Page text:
The founders believe that in the digital era, fashion trends don’t come around in cycles anymore. People who are attracted to particular styles (such as androgyny) can seek out a brand (like Older Brother) and stick with it, which creates enough of a steady demand to sustain the company. “The internet has totally disrupted trends,” Kingery says. “Now it’s really about finding your niche. You can buy clothes that suit you whenever you want.”
Bonaparte and Kingery launched their brand in Portland, Oregon, where they grew up, and they believe they are filling a particular need for genderless clothing in their community. “Coming from a place like Portland that celebrates weirdness, many people don’t feel like they need to wear one type of clothing because society dictates it,” Bonaparte says.
They’ve found that their brand also tends to do well in particular pockets around the world where people are not so focused on the social conventions of dressing. Older Brother has taken off in London, Korea, and Japan, which all have a long history of unisex fashion. “Take the kimono,” he says. “It literally just means, ‘a thing to wear.’ It was not tailored, so it could really fit anybody of any shape, size, or gender. Gender-neutrality is organic in the way that they use garments.”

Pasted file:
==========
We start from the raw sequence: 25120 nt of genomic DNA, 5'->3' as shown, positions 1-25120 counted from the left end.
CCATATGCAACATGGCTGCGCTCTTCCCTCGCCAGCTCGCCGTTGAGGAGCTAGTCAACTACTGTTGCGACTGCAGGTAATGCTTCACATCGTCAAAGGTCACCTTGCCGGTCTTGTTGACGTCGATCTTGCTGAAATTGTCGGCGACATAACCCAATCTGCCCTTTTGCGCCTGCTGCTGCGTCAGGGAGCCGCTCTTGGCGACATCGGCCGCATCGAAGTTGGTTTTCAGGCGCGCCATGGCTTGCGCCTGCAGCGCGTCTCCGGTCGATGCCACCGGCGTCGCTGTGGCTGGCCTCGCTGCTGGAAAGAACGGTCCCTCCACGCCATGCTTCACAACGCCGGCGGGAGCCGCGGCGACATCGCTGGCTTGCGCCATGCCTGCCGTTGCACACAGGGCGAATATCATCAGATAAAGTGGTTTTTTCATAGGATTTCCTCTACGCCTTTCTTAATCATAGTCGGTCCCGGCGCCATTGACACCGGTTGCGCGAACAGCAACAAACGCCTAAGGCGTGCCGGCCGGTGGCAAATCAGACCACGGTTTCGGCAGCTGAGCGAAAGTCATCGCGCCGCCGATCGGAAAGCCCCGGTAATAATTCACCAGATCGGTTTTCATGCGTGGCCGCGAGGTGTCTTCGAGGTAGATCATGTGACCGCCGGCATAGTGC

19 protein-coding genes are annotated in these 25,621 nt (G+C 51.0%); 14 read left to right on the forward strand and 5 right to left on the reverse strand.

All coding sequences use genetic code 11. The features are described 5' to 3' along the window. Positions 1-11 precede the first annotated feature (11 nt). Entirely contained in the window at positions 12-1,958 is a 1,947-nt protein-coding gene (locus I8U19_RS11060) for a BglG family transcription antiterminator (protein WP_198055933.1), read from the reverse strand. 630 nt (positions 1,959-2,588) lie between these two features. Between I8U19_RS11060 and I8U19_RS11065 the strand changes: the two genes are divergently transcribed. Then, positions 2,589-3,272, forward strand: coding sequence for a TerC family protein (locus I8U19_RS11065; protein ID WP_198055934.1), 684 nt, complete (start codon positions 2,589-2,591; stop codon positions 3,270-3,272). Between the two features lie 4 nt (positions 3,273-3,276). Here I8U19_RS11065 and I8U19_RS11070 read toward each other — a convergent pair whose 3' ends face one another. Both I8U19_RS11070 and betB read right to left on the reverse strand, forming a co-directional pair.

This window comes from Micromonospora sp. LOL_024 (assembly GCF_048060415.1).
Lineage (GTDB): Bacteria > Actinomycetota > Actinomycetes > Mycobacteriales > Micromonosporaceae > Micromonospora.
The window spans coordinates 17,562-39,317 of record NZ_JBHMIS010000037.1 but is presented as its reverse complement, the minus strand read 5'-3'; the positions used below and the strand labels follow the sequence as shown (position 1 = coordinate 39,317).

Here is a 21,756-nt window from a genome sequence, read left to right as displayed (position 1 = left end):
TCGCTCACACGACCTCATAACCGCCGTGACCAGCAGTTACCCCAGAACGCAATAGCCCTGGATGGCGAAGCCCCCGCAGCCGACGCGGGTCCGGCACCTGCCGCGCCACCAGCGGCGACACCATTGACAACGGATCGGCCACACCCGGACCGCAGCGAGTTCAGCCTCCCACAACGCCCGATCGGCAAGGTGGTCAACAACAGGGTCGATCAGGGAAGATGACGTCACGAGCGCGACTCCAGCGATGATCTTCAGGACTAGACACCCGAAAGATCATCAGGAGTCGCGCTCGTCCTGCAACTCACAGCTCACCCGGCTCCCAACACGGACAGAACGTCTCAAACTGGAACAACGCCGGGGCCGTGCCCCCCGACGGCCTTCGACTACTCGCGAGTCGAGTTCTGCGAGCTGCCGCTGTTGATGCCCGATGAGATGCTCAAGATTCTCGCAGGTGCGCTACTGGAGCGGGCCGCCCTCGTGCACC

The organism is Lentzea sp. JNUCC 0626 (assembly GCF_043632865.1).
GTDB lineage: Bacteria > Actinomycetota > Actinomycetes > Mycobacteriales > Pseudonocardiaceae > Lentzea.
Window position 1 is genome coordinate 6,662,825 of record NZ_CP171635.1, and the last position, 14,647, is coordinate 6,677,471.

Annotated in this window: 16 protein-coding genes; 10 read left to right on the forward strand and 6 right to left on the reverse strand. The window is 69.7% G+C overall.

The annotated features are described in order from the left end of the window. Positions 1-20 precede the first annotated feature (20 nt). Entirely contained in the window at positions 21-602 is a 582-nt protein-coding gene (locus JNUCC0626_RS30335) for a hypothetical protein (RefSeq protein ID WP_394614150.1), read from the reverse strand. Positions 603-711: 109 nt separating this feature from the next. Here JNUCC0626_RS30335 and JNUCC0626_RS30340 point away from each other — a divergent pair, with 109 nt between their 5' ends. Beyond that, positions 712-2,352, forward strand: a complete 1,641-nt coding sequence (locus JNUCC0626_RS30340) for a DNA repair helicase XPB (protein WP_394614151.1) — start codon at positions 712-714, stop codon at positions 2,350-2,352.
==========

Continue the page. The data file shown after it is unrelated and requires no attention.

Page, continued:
In the U.S., the brand does well in New York, Los Angeles, San Francisco, and Austin—cities that for decades have been the country’s most progressive, particularly when it comes to gender and LGBTQ activism. There is a higher demand for gender-defying clothing from men and women who describe themselves as queer or gender non-conforming.
Brooklyn-based couple Kelly and Laura Moffat saw a need among women for masculine shirts. They themselves had struggled to find staple oxfords that looked boxy but still fit the female form. Women’s button-downs tend to be designed with darts and pin-tucks to be fitted, while men’s shirts are often too rectangular and gape around the bust area. Last year, the Moffats launched Kirrin Finch, a company that makes dapper menswear-inspired shirts that don’t leave women looking like they’re wearing tents. “Our customers are women who might identify as tomboys, androgynous, or queer,” Laura says. “People who don’t fit the mold of what traditional retailers are creating for women.”